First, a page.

Friday, October 31, 2008

Top ten: books with secret signs

Justin Scroggie is the author of Tic-tac Teddy Bears and Teardrop Tattoos. For the Guardian, he named a top ten list of books with secret signs.

His introduction and one title from his list:
I'm an author (and television producer) with a passion for secret signs – all the ways that people in the know privately communicate with each other. I love books where something hinges on a sign or a symbol that the protagonist has to decipher. Authors are playful people, too, so I'm always on the lookout for any hidden messages they might have included, in a character's name, for example, or even on the cover.

* * *
Harry Potter & The Philosopher's Stone

At the start of the first book in the series, dark wizard Lord Voldemort kills Lily and James Potter, and then turns his attention to their one-year-old child, Harry. But thanks to Lily's self-sacrifice, the attack fails, leaving Voldemort's body destroyed and Harry with a lightning bolt scar on his forehead. The scar is both an indelible mark of Harry's past and a sign of how that past will catch up with him.
Read more about Scroggie's list.

--Marshal Zeringue

Wednesday, October 29, 2008

Cornel West: most important books

Princeton professor Cornel West's latest book is Hope on a Tightrope.

For Newsweek, he named his five most important books.

One title on his list:
"In Praise of Folly" by Erasmus.

He shows how we all, particularly Christians, should try to laugh at ourselves and love others.
Read about the other four books on West's list.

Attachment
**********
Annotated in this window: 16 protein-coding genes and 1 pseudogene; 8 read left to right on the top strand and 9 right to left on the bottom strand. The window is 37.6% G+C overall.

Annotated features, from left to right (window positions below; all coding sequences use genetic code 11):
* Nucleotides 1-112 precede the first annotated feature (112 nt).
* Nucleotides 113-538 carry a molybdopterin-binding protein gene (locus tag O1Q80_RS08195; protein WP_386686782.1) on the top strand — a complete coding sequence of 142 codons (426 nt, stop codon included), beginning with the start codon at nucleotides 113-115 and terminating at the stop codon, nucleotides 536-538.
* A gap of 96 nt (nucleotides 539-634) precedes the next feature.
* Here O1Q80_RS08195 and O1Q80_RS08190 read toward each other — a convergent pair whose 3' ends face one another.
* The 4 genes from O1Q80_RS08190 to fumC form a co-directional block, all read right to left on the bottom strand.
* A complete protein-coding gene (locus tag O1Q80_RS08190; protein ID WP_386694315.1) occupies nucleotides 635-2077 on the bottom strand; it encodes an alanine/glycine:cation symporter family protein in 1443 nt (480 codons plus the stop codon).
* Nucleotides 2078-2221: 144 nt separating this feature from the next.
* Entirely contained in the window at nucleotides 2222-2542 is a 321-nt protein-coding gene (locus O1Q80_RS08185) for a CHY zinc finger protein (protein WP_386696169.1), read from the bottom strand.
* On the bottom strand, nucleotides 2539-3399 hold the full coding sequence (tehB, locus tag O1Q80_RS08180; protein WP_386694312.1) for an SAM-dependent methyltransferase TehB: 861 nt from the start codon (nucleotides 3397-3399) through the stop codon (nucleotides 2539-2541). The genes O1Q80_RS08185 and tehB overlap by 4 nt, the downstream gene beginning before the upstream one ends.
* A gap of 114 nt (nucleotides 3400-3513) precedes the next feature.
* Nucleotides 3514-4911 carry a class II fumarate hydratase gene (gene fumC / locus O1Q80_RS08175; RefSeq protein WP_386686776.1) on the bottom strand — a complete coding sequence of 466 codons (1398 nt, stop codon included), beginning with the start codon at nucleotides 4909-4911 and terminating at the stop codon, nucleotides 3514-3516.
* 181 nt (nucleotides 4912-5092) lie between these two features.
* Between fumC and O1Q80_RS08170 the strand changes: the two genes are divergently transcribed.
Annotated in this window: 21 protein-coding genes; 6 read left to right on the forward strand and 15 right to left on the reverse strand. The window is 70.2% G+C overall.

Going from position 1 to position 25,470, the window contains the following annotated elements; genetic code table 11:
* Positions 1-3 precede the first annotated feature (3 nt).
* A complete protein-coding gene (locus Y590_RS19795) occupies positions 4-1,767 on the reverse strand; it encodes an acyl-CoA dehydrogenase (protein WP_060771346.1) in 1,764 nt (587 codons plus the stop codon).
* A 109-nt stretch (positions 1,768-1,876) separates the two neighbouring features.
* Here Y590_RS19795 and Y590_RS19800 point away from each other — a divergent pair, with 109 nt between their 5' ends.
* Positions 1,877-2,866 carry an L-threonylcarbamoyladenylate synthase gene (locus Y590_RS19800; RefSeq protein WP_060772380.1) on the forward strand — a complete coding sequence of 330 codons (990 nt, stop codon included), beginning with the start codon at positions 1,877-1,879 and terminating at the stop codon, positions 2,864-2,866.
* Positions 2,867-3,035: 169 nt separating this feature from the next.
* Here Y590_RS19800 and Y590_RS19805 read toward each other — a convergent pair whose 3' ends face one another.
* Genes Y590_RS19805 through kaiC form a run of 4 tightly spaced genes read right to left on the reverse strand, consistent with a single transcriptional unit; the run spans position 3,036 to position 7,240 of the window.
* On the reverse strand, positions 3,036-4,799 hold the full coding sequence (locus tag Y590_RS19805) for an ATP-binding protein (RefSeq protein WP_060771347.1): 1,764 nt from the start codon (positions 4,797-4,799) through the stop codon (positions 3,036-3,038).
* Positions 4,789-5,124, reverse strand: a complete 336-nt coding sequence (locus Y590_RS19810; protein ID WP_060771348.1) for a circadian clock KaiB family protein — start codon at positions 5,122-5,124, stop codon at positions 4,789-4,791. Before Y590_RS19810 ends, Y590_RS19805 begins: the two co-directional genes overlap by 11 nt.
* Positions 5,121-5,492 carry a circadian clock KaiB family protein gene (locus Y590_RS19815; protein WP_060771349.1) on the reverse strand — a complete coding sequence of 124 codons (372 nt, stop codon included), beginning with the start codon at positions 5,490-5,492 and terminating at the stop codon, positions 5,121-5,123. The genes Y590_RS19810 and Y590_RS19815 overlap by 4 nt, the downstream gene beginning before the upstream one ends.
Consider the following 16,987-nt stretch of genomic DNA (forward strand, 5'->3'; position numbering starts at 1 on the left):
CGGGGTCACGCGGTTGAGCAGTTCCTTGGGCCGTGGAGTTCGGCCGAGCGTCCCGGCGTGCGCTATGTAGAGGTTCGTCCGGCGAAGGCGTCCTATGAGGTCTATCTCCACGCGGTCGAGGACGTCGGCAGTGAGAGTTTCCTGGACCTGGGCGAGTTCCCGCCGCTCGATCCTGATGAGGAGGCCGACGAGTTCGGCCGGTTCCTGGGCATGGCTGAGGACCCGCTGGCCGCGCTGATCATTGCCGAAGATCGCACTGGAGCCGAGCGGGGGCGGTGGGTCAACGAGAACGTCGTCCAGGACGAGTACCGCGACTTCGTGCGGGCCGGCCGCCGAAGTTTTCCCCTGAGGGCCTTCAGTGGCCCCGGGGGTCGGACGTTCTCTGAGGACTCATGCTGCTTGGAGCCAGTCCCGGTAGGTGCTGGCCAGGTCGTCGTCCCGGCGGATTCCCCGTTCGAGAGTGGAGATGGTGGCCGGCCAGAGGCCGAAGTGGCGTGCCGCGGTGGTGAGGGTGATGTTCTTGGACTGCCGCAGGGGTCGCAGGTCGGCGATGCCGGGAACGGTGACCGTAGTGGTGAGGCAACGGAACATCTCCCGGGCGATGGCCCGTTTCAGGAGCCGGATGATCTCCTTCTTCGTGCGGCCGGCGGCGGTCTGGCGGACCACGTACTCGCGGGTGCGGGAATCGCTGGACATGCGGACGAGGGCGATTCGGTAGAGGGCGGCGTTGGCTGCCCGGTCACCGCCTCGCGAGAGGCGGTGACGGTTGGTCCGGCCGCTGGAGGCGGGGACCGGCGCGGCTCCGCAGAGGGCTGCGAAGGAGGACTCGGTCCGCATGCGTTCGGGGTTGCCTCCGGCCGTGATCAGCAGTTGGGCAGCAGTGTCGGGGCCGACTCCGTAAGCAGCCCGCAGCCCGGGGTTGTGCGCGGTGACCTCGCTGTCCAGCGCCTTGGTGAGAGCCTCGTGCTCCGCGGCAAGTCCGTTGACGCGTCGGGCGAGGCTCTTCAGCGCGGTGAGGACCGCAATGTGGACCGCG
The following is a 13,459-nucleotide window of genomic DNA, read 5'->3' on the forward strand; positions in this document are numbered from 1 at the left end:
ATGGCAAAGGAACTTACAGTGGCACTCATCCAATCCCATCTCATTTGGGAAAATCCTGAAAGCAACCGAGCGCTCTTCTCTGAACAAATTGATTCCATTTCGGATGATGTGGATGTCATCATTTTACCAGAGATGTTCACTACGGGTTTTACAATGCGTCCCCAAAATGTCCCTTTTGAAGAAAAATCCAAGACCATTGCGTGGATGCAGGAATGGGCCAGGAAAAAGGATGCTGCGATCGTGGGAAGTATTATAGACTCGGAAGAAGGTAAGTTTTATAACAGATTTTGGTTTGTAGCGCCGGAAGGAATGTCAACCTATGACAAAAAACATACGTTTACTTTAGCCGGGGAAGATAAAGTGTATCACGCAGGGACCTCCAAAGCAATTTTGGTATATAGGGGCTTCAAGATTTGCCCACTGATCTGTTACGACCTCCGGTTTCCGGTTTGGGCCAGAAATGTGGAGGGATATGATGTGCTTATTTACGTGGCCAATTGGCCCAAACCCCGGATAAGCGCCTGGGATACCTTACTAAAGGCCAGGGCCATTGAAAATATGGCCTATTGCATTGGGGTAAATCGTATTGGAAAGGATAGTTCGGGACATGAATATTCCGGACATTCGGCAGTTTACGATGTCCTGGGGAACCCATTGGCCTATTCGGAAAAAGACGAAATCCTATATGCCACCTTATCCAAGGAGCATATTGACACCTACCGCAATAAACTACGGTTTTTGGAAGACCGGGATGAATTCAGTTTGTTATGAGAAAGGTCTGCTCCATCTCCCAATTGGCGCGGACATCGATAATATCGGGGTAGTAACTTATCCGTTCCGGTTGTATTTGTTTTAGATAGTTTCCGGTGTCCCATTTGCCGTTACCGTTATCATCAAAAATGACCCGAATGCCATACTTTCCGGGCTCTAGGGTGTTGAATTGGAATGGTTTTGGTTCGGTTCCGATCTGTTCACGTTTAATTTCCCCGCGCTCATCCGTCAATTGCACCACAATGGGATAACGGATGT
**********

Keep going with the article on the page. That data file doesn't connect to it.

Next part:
--Marshal Zeringue

Monday, October 27, 2008

Ten Halloween stories

The writer James Hynes posted his 2008 list of Halloween stories on his website.

One item on his list:
"La Grande Breteche," Honore de Balzac. I'm detecting another theme here, but I can't say why without giving away the story. This one comes from another classic anthology I practically lived in as a melancholy kid, Great Tales of Terror and the Supernatural, a big fat Modern Library book I took out of the Big Rapids Library again and again and again. It's still in print, in a very handsome edition, and I have my own copy now. It's pure nostalgia, the book where I first read stories by M. R. James, Saki, Ambrose Bierce, Arthur Machen, Algernon Blackwood, and H. P. Lovecraft, not to mention the first place I ever read Faulkner's "A Rose for Emily" and Hemingway's "The Killers," which the editors included in the Tales of Terror section of the book.
Read about all ten stories on Hynes' list.

Related: Five best ghost stories.

--Marshal Zeringue

Saturday, October 25, 2008

Five best ghost stories

Brad Leithauser, editor of The Norton Book of Ghost Stories, named a five best list of ghost tales for the Wall Street Journal.

One title from his list:
The Turn of the Screw
by Henry James

Henry James (1843-1916) might have achieved his greatest fame with such works of psychological realism as the novella "Daisy Miller" and the novel "The Portrait of a Lady," but he also produced short masterpieces of supernatural fiction, including "Sir Edmund Orme," "The Friends of the Friends" and "Maud-Evelyn." These are rich, emotional stories that employ the supernatural to explore the unlit recesses of the psyche: pathological jealousy, romantic betrayal, necrophilia, etc. Fine as they are, the stories are overshadowed by a novella that may be the greatest ghost tale in the language: "The Turn of the Screw," the tragic story of an inexperienced governess and her two young and beautiful charges. Its genius lies in its bifurcated narration; a reader can embrace two equally plausible but mutually exclusive plot-lines. All is sunshine and gaiety at the story's outset, but the reader soon receives disturbing intimations. Take your choice: The governess is dangerously mad, or she is sane and the beautiful children are covertly satanic.